They are essentially “pre-crimes” – dystopian sci-fi now mingling happily on your timeline and your newsfeed.

As Ian Dunn notes: “Patel didn’t pluck this idea from nowhere. It was first suggested in July 2019 by the Metropolitan Police, on behalf of the National Police Chiefs Council, when they presented 19 ideas to make it easier to police protests. At the time, they were called ‘protest banning orders’, but that was too on-the-nose. It gave the game away. That’s why the concept has now been repackaged under the euphemistic ‘criminal disruption prevention orders’.”

Dunn observes: “Several senior police ­officers also rejected the idea. One said that it would ‘unnecessarily curtail people’s democratic right to protest’. Another warned that it would ­constitute ‘a massive civil liberty infringement’. A third said that ‘the proposal is a severe restriction on a person’s rights to protest’.”

There was a moral queasiness in police ­circles at the way it seemed to take a legal ­provision ­applied to violent football fans and apply it to peaceful protestors. Football ­banning ­orders were parliament’s response to extreme, ­organised disorder in football grounds. Applying them in this scenario – to ­climate change ­activists inconveniencing passers-by – takes a draconian measure which can be ­justified by the severity of the situation it ­addresses and then imposes it on one which does not.

One senior police officer decided that of all 19 proposals it was “the hardest of all the asks”. When appraising it in September 2020, Her Majesty’s Inspectorate of Constabulary and Fire and Rescue Services reached the same ­conclusion. “A banning order would completely remove an individual’s right to attend a ­protest,” it said. “It is difficult to envisage a case where less intrusive measures could not be taken to ­address the risk that an individual poses.”

As Priti Patel flirted with conference fascism the rumours were that Laura Kuenssberg – the BBC’s best paid flunky – was doing karaoke with Michael Gove. But did that happen? The story emerged from the Twitter feed of Dominic Penna, a sort of premature Telegraph offspring:

“Kuenssberg and Michael Gove had a dance-off rap battle as one Tory MP sang Ice Ice Baby at karaoke last night.

“Kuenssberg’s BBC colleague Lewis Goodall then gave Dancing Queen his best shot – after quipping: ‘Have we got any Tory scum in the audience?’”

The story did the rounds before being deleted and vehemently denied by the BBC News Press Team Twitter account.

Penna would later tweet a (sort of/not really) apology: “Party conferences pass in a blur. Contrary to my report from INHouse karaoke, Laura Kuenssberg did not have a dance-off and rap battle with Cabinet minister Michael Gove.

“The BBC Political Editor was there, and chatting to people on the edge of the dance floor, with hundreds of other people. But no shapes were thrown with disco-loving Govey.”

But the idea that the BBC’s most senior news journalist would have been drinking and ­partying with the politicians she’s supposed to be reporting on wasn’t denied, just the ­karaoke bit. This is where we are. We are in the grip of some of the most authoritarian government ­legislation we’ve ever experienced (and we’ve experienced a lot) and the coverage and ­scrutiny is lamentable.

As the excellent Mic Wright (Broken ­Bottle Boy on SubStack) notes: “The rap battle ­detail may be untrue but the sense of no barrier ­existing between the reporters who purport to tell us the truth about politicians and the politicians they analyse is not. The rap battle rumour reveals once again that The Daily Telegraph is a fanzine squatting in the hollowed-out corpse of a 166-year-old newspaper brand, but it also shows us how hacks are simultaneously comfortable and ashamed about how they make the sausage and galivant with the pigs.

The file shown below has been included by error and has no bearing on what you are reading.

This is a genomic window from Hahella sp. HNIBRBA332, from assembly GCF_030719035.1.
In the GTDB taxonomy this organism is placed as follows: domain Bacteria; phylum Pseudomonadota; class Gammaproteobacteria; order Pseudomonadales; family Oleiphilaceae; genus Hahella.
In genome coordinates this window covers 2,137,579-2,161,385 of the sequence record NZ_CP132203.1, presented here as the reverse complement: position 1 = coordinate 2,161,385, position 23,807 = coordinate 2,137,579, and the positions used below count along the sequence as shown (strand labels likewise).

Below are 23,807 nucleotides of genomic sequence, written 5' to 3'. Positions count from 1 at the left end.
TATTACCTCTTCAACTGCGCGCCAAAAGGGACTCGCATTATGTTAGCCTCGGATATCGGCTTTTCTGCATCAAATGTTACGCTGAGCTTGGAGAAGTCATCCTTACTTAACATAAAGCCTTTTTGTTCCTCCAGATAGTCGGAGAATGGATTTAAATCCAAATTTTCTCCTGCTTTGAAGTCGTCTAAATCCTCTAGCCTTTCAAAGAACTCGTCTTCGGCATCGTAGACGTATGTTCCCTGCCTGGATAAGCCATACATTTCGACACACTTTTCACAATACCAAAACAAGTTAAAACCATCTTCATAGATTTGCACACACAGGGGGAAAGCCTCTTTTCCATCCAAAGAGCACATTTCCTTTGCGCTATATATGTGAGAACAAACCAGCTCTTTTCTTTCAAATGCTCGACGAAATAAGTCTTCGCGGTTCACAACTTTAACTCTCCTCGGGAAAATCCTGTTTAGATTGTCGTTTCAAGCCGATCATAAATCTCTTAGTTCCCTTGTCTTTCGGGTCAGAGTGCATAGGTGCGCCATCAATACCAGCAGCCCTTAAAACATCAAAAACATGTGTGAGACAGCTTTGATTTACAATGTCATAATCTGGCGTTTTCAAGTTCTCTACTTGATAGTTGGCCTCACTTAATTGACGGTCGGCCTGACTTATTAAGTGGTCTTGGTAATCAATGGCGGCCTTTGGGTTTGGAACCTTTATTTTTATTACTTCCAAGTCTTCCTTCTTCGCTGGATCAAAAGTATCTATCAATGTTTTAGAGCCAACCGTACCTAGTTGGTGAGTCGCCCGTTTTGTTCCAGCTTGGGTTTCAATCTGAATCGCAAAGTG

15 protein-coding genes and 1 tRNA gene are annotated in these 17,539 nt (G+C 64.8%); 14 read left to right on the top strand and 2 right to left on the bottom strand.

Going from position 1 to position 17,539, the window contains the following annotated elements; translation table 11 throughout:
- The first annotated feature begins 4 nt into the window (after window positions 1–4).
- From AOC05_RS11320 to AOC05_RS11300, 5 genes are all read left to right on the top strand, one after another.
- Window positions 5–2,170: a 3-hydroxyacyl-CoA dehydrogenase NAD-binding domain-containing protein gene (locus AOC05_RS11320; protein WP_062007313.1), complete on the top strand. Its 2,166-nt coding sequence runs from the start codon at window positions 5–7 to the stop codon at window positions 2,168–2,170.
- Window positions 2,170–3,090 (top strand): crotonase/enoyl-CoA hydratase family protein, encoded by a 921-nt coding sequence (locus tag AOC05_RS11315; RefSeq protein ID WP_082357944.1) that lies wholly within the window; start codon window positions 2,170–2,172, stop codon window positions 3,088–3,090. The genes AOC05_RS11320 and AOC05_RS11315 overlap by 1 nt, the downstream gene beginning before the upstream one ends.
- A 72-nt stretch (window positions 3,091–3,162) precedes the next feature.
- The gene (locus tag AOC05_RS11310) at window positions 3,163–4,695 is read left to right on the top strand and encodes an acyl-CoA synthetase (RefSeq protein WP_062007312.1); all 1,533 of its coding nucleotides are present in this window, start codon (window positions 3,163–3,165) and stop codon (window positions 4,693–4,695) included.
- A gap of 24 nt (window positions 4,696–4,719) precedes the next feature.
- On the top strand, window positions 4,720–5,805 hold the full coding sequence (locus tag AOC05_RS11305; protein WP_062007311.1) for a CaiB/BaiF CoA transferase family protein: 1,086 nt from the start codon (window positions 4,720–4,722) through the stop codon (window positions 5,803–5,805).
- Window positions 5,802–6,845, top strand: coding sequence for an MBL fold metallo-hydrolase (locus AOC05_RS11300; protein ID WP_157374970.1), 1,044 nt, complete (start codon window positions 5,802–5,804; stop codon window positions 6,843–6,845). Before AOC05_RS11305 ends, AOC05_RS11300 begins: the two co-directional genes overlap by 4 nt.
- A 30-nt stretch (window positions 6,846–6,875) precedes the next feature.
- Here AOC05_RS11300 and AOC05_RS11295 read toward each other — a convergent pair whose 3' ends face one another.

“Of course, political reporters need to talk to politicians but they don’t have to socialise with them or treat them as friends. Unless, of course, they have their eye on future jobs within government or the sprawling tentacled mass of think tanks that produce most policy and ­provide a job creation scheme for some of the most odious people in Britain (if not the world).”

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AND finally we turn to Alister Jack, a man who looks permanently disappointed. Last week the unfortunate Jack was criticised for “an embarrassing lack of political awareness” and accused of rewriting the Good Friday Agreement after incorrectly suggesting a border poll on Irish reunification could only take place if 60% of people on the island wanted it, as he attempted to set down new conditions for a second independence referendum.

Jack said in August that Whitehall would grant another ballot on the Union if polls consistently showed that 60% of voters supported one. He unexpectedly added further prerequisites last week, ruling out another referendum for at least 25 years, which he deemed to be a “generation”.

Jack had previously suggested that a generation could be “25 or 40 years”. But under the terms of the Good Friday agreement, any possible second border poll in Northern Ireland should be at least seven years after the first. The document says the Northern Ireland secretary can call a border poll “if at any time it appears likely to him that a majority of those voting would express a wish that Northern Ireland should cease to be part of the UK and form part of a united Ireland”.

Having pegged our referendum to the terms of the Good Friday Agreement is a serious mistake from a man so out of his depth, and for whom every utterance is a catastrophic blunder of constitutional proportions. Manchester was a live advert for constitutional change – as the Tory Freak show and their media carnival partied like it was the End of Days. Let’s hope it is.